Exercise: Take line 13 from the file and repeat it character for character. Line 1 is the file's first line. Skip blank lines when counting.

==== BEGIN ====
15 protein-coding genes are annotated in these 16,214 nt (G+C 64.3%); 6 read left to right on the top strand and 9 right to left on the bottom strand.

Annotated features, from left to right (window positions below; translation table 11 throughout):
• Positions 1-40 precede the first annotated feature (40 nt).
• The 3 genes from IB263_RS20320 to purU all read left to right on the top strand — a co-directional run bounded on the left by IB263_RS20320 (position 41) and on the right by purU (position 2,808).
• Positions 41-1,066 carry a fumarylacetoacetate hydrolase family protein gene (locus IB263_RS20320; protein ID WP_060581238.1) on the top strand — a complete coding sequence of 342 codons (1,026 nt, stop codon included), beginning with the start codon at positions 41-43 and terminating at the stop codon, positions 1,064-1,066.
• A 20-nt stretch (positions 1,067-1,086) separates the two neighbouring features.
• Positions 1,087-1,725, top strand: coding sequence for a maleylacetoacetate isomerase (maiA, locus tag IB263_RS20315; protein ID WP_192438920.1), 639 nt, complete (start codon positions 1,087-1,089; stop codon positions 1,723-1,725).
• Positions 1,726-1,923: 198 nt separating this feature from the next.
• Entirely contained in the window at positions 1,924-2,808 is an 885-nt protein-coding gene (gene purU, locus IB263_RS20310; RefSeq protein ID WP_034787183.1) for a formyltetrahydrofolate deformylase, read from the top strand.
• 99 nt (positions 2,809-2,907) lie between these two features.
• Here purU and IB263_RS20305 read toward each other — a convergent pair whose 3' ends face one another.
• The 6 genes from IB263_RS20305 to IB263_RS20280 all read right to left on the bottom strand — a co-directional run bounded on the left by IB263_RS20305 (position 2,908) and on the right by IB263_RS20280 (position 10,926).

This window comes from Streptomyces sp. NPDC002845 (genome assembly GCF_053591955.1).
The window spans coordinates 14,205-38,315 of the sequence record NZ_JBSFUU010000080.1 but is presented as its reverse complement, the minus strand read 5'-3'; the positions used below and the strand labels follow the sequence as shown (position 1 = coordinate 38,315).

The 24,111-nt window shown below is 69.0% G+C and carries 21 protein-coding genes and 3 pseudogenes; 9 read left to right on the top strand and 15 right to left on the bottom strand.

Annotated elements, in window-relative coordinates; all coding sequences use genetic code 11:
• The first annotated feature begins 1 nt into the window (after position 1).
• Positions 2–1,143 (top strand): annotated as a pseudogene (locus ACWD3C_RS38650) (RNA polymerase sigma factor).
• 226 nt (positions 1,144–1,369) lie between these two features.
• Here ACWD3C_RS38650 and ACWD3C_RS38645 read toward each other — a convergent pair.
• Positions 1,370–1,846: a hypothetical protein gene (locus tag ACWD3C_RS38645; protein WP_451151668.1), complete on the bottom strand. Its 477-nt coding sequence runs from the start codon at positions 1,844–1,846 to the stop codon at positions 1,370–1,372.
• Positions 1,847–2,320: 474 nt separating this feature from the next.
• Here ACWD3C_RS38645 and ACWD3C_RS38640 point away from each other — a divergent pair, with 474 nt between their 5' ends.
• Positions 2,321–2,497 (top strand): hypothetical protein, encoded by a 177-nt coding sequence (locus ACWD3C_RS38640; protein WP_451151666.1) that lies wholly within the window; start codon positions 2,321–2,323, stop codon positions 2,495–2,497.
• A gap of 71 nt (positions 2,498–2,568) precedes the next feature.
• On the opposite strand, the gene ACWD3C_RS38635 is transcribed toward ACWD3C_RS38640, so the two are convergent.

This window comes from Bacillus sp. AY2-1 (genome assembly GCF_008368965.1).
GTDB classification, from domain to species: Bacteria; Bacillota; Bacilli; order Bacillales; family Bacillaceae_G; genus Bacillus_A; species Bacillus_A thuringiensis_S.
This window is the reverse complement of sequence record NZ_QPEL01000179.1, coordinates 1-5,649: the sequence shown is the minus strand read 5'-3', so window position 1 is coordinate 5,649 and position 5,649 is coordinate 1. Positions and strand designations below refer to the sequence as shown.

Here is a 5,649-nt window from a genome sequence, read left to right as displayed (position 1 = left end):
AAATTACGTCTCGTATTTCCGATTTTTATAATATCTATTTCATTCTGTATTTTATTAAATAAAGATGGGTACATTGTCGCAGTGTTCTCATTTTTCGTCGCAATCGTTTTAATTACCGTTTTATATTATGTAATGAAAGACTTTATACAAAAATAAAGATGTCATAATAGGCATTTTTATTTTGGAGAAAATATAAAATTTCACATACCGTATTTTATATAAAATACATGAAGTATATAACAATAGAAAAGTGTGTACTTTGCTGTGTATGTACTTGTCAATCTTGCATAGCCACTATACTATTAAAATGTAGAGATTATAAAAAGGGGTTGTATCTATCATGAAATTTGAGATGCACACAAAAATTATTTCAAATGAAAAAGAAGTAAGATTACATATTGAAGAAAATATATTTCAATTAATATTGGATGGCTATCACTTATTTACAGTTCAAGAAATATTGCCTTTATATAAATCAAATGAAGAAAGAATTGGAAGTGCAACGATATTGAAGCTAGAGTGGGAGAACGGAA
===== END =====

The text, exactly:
This window comes from Streptomyces sp. NPDC002845 (genome assembly GCF_053591955.1).